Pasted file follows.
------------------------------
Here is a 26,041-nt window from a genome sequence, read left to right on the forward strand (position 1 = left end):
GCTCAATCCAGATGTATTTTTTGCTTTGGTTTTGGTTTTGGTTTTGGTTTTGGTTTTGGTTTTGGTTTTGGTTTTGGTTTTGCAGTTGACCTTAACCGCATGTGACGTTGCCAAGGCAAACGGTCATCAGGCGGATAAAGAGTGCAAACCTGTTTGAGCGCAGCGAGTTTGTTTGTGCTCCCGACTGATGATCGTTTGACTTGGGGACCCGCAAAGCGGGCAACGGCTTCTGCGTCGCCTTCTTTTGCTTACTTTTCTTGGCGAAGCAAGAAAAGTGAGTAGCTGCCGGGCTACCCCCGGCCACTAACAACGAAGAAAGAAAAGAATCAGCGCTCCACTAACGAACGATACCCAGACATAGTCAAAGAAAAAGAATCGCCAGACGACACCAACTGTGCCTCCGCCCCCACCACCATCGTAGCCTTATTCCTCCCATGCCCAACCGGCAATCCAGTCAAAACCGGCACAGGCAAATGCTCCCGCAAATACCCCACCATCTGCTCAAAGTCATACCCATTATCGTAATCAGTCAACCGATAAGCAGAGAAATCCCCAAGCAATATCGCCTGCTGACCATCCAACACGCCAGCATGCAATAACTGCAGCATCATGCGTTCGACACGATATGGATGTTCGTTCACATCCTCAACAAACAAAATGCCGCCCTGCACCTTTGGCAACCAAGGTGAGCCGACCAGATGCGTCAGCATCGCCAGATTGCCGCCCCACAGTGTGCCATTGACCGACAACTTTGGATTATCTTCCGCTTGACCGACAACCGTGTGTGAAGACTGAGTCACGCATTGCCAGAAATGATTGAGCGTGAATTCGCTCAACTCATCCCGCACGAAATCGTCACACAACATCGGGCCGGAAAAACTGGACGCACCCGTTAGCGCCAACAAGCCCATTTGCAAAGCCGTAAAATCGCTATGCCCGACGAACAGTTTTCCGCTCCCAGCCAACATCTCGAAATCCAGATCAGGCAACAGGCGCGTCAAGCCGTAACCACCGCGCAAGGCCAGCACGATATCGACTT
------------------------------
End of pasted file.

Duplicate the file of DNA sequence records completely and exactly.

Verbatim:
Here is a 26,041-nt window from a genome sequence, read left to right on the forward strand (position 1 = left end):
GCTCAATCCAGATGTATTTTTTGCTTTGGTTTTGGTTTTGGTTTTGGTTTTGGTTTTGGTTTTGGTTTTGGTTTTGGTTTTGCAGTTGACCTTAACCGCATGTGACGTTGCCAAGGCAAACGGTCATCAGGCGGATAAAGAGTGCAAACCTGTTTGAGCGCAGCGAGTTTGTTTGTGCTCCCGACTGATGATCGTTTGACTTGGGGACCCGCAAAGCGGGCAACGGCTTCTGCGTCGCCTTCTTTTGCTTACTTTTCTTGGCGAAGCAAGAAAAGTGAGTAGCTGCCGGGCTACCCCCGGCCACTAACAACGAAGAAAGAAAAGAATCAGCGCTCCACTAACGAACGATACCCAGACATAGTCAAAGAAAAAGAATCGCCAGACGACACCAACTGTGCCTCCGCCCCCACCACCATCGTAGCCTTATTCCTCCCATGCCCAACCGGCAATCCAGTCAAAACCGGCACAGGCAAATGCTCCCGCAAATACCCCACCATCTGCTCAAAGTCATACCCATTATCGTAATCAGTCAACCGATAAGCAGAGAAATCCCCAAGCAATATCGCCTGCTGACCATCCAACACGCCAGCATGCAATAACTGCAGCATCATGCGTTCGACACGATATGGATGTTCGTTCACATCCTCAACAAACAAAATGCCGCCCTGCACCTTTGGCAACCAAGGTGAGCCGACCAGATGCGTCAGCATCGCCAGATTGCCGCCCCACAGTGTGCCATTGACCGACAACTTTGGATTATCTTCCGCTTGACCGACAACCGTGTGTGAAGACTGAGTCACGCATTGCCAGAAATGATTGAGCGTGAATTCGCTCAACTCATCCCGCACGAAATCGTCACACAACATCGGGCCGGAAAAACTGGACGCACCCGTTAGCGCCAACAAGCCCATTTGCAAAGCCGTAAAATCGCTATGCCCGACGAACAGTTTTCCGCTCCCAGCCAACATCTCGAAATCCAGATCAGGCAACAGGCGCGTCAAGCCGTAACCACCGCGCAAGGCCAGCACGATATCGACTT